2. Thank you for this information. We visited the site where Paul was imprisoned in Rome earlier this year. I don’t think he could have written while he was imprisoned there, unless he was provided with some source of light. It is a very dark, damp and rather small area carved out of the rock underground. No alter.

  3. I wish that all such evidence and current findings that support the bible reaches hearts of all non-believers, so that we may all be saved; JUST BELIEVE!

  4. Louise Viau

    In some ways we are all prisoners. We are believers imprisoned in a society that seems to have forgotten God. We are surrounded by all manner of evil and occult practices, symbols and idols of all kinds. Our beliefs are being touted as unpopular and backwards, while occult practices and images are flourishing in the media and even in schools. We are being bombarded every day by reminders that we stand outside what is considered normal, forward thinking and mainstream. In this way, Paul’s letters from the depths of his imprisonment should resonate strongly with us today. His faith was not only unshaken, but strengthened by his difficulties. He is a wonderful example to all believers who feel shackled to an evil world in which their faith is tested every day. Paul’s faith thrived despite his incarceration. We can all benefit from following his inspiring example. Thank you for this information.

  5. How can I get a hard copy of this Bible? My husband likes actual books. I would like to get him one for Father’s Day.

    • Cierra Klatt

      Sorry, Sara! We only sell digital copies. But you can search for this resource on the Internet to find a hard copy.

    • Ask one of Jehovahs witnesses for one they can help you.

    • Danielle Acyatan

      Hi thank you for this info however as much as i want to buy this book, i am from a far place Philippines. I hope it is sold here for a hard copy

      • Monty Galloway

        We only sell digital books and audio books for use within our free Olive Tree Bible Apps. We do not sell physical print books.
        Please email us at if there are any questions that we can help with.

  6. Jerry Krummrich

    The reminder that he Philippians jailer was among recipients is much appreciated. When I can put myself into the Bible setting along with the real people and walk in their sandals and share their personal appreciation for the Gospel and the man who told them about Jesus, I am awed.

  7. Dale DePriest

    There are differences in the way Rome did things that affect our understanding of what happened to Paul. Rome did not have prosecutors for its population. If someone made a complaint against another person, even if it was a criminal complaint, they would need to hire their own lawyer and the defendant would also hire their own lawyer. Rome supplied the Judge. Upon a charge being filed the accuser had about 18 months to develop their case. It was often the case that someone could abuse this right and just accuse someone to get them arrested and then never follow through. I suspect this is what happened to Paul during the time he was under house arrest. He was just finally released a bit after the time expired.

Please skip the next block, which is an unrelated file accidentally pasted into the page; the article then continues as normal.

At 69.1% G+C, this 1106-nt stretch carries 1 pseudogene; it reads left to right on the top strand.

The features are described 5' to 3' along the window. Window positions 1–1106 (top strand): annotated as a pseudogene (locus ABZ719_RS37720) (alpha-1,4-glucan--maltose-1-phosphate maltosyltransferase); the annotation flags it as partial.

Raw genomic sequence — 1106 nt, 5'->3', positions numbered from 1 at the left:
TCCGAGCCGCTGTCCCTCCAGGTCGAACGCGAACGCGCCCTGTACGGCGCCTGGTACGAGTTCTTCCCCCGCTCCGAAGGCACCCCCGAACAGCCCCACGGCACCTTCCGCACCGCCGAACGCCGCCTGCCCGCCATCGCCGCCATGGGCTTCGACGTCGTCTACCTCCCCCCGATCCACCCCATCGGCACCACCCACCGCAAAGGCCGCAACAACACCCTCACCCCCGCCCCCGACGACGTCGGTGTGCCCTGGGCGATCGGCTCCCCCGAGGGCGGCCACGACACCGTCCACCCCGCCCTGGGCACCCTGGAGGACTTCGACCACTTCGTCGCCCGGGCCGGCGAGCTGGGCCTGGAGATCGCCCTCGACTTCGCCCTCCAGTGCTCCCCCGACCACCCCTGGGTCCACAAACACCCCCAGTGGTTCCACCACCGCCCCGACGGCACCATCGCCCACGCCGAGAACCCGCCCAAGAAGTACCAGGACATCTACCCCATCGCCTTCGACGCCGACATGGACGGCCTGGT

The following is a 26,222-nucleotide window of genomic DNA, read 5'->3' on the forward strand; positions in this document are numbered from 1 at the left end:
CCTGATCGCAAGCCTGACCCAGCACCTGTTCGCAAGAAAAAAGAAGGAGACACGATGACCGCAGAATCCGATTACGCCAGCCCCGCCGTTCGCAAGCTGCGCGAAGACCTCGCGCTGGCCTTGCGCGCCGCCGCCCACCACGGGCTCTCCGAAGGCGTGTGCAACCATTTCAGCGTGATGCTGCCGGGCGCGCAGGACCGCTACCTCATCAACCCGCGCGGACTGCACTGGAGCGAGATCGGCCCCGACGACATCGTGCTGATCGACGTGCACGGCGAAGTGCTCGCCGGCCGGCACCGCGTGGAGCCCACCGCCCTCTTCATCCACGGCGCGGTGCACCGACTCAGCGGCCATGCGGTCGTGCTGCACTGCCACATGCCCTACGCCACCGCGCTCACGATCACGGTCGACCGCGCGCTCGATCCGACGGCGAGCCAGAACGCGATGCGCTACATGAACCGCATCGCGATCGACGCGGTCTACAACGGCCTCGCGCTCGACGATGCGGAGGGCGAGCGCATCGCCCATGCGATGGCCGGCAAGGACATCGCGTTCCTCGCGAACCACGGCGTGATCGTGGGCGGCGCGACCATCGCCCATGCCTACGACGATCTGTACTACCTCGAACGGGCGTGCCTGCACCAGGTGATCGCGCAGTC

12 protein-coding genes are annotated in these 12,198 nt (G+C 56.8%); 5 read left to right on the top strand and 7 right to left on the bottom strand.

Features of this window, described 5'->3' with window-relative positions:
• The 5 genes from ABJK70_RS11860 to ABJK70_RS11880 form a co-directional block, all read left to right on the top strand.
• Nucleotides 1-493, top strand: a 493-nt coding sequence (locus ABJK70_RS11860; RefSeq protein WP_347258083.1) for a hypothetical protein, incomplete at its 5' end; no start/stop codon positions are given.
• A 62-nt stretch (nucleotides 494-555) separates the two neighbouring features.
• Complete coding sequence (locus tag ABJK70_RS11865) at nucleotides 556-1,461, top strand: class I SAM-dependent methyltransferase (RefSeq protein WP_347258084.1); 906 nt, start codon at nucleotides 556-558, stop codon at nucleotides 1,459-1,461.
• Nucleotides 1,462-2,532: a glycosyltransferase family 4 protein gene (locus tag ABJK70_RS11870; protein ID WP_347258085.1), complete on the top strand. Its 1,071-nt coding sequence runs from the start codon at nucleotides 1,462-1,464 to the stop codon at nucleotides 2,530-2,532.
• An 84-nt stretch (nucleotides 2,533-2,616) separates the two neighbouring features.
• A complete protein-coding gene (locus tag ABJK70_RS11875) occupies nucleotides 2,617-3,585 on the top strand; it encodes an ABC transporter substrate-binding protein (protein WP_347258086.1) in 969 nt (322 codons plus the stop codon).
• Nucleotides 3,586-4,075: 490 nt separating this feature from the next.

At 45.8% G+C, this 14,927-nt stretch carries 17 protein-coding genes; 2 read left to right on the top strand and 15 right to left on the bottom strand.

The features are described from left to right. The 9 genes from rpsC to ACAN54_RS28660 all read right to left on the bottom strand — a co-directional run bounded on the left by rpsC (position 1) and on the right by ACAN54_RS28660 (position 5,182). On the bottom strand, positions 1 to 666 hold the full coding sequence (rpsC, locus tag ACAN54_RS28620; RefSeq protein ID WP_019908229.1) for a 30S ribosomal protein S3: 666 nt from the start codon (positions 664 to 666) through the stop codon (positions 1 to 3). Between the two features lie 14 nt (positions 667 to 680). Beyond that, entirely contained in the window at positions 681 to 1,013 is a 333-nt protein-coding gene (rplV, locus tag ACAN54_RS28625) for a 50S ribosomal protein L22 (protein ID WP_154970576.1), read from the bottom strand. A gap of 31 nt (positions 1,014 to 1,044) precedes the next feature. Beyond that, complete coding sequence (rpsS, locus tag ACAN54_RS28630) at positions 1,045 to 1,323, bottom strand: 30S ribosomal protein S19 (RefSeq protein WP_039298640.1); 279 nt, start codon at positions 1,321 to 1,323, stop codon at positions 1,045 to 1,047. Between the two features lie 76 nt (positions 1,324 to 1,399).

8. Donald Keiffer

    Great article, very informative but after purchasing “the ESV Archaeology Study Bible” I found out that it was not “the ESV Archaeology Study Bible” but only the notes an as such should be titled “ESV Archaeology Study Bible Notes”

    • Cierra Klatt

      Hey, Donald! The ESV is free to use in our app, so you can use the ESV Archaeology Study Bible with that translation. The reason we don’t put the study notes in line with the Bible text is so that you can use any translation you would like in the main menu.

  9. I didn’t really find what I was looking for?. I was hoping to locate the depth of the condition of the prison. Was there a sewer attached to it? Was mold on the walls? Was it freezing in winter and scorching hot in summer without blankets? Was he alone? With others? That type of info. Thanks for the post though. Also, just a quick mention, they did use olive oil lamps. Most homes were dark in that day because of the material used and they’d have to light it up even during day time.

  10. Where men and woman imprisoned together or were they separated into different cells. What was Roman thought at the time. Is there a way I could find out ?

    • John Green

      Yeah they were forced into orgy parties by the Roman Guards.

  11. The Prison system before was ridiculous. Male and female prisoners were sometimes incarcerated together, which led to sexual immorality and abuse. I’m glad the prison system was changed now. God bless us all!